Taye Tadesse, Crop Director at the Ethiopian Institute of Agricultural Research, acknowledged those shortcomings. “Access to sufficient quality and quantity of seed of improved varieties is the big challenge for increasing food production in our country,” he says.  

According to Ian Barker, director of the International Potato Center’s Global Potato Agri-Food Systems Program, “The Ethiopia study demonstrates the importance of addressing these kinds of bottlenecks in seed systems.”

Barker is also the lead of the SeEdQUAL initiative – a cross-crop CGIAR initiative that aims to improve the dissemination of new varieties and enhance crop yields though more dynamic, inclusive and sustainable seed systems.  He explains that this includes a stage-gated approach that extends from breeding through seed delivery, with an important nexus between the late stage of breeding and seed production.

“I can see readily where many of these tools fit into the needs of this initiative,” Barker says. 

Paying attention to gender 

In Uganda, where the top staples are banana and cassava, and an estimated half of their potential production is lost to disease and climatic stress, researchers used two of the 11 tools: the four square method – to determine the popularity of different varieties and the scale they’re grown on – and means end chain analysis, to determine farmer preferred crop characteristics and motivations.  

Women farmers in Uganda grow a mix of cassava varieties

They held focus groups with 41 men and 33 women farmers and conducted individual interviews with 50 of them and found significant differences between the choices and strategies of men and women, which are largely determined by how much land they have, or have access to. Men farmers have more land than women, and they grow fewer varieties – often one or commercially demanded varieties of banana or cassava for sale or transformation. Men tend to grow high-yielding, bitter cassava varieties that are processed for starch and banana varieties that are fermented to make beer or other alcoholic beverages. Women farmers, who have smaller plots, depend on them for food production. They thus plant a greater diversity of crops and varieties, including cassava and banana varieties apt for intercropping and fresh consumption,  to meet their dietary needs and reduce their risk of hunger.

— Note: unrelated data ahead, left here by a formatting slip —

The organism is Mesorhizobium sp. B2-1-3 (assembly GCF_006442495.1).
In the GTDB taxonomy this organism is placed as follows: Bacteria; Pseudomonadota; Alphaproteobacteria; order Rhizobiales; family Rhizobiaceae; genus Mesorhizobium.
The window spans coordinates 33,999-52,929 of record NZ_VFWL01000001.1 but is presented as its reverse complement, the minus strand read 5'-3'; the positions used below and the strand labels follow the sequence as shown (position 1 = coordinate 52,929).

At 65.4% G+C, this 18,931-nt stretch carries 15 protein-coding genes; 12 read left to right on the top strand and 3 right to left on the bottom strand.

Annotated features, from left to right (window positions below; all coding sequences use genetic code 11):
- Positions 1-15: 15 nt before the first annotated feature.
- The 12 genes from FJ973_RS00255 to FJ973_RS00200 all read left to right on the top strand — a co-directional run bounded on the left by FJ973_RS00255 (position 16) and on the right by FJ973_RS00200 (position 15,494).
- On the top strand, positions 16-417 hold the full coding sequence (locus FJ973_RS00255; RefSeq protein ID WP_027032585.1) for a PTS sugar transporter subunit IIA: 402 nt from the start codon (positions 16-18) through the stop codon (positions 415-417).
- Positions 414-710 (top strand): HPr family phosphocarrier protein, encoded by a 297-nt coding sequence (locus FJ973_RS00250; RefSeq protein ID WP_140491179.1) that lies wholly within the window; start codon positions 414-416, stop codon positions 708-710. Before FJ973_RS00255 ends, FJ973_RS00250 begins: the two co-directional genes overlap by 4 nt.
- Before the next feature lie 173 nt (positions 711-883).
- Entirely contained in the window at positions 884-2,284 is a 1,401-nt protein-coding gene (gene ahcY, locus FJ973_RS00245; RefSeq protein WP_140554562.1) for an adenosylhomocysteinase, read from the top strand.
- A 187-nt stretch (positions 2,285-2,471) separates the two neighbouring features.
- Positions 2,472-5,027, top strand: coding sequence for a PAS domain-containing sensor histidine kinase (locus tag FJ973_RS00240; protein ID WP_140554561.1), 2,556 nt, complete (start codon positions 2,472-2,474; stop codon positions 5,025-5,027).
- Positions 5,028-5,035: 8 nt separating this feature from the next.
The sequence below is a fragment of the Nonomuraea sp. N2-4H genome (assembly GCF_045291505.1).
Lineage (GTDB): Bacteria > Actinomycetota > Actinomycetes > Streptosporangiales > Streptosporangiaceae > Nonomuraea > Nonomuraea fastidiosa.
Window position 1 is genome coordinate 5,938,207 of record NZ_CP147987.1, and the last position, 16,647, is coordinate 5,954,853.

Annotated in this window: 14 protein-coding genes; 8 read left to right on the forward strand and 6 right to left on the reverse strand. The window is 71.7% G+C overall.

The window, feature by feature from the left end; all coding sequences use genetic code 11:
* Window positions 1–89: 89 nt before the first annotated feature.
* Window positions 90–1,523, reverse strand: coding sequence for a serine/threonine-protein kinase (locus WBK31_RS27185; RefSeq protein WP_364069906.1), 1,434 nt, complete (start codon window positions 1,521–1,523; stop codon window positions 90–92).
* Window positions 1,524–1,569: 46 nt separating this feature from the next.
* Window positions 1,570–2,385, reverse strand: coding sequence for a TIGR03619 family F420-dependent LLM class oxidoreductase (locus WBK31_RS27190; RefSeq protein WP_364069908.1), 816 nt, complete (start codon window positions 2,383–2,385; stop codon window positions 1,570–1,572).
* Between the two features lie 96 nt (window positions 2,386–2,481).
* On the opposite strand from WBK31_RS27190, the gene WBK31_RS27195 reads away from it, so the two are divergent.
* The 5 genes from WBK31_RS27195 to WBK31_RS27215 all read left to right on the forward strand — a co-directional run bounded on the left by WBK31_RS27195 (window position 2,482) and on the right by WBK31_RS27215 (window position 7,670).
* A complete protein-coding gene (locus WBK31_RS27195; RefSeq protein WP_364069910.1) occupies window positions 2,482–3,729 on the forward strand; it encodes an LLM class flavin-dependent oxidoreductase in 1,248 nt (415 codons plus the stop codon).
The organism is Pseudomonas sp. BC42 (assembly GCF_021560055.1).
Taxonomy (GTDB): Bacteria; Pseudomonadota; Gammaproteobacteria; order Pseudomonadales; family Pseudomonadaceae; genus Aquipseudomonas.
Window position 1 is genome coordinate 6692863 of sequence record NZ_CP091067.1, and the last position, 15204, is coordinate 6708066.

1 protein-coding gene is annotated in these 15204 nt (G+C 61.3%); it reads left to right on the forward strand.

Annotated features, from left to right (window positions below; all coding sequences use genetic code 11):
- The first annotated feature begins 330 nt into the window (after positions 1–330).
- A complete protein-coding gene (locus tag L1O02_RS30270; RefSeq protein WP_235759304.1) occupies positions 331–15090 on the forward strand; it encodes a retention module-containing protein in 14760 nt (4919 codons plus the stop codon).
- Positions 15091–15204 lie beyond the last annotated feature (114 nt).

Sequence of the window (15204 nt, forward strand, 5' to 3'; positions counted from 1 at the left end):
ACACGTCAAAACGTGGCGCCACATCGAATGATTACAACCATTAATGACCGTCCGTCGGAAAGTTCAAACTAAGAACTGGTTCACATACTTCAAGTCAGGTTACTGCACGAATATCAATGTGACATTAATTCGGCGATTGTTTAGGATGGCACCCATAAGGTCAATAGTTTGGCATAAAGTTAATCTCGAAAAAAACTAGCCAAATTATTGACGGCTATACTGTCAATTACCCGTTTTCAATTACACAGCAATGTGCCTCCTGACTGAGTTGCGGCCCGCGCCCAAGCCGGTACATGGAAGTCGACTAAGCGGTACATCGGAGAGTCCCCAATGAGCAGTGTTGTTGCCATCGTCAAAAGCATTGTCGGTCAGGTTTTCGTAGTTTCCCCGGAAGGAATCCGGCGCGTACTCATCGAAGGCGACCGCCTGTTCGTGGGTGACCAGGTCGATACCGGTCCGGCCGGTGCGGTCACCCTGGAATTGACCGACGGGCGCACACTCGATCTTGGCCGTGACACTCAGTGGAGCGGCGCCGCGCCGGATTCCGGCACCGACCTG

Nicoline de Haan, Director of the CGIAR Gender Platform, commended the researchers and tools’ designers, saying: “The great thing is that these tools enable researchers to take gender differences into account.”

According to de Haan: “Inclusion isn’t always intentional. If it isn’t planned, it will not happen.”

“The vital question is: How do we better design seed systems for equitable outcomes?” she says, explaining that this requires understanding both women’s strategic needs and structural issues such as access to land.

“We need more tools like these and we need more evidence like this,” de Haan adds. 

Members of the research teams are submitting articles on their studies to scientific journals for publication, and they will be supported in the development and submission of project proposals to turn their findings into actions to address seed system bottlenecks.

Other researchers or practitioners who want to better understand or improve seed systems can visit the Tools for Seed Systems website.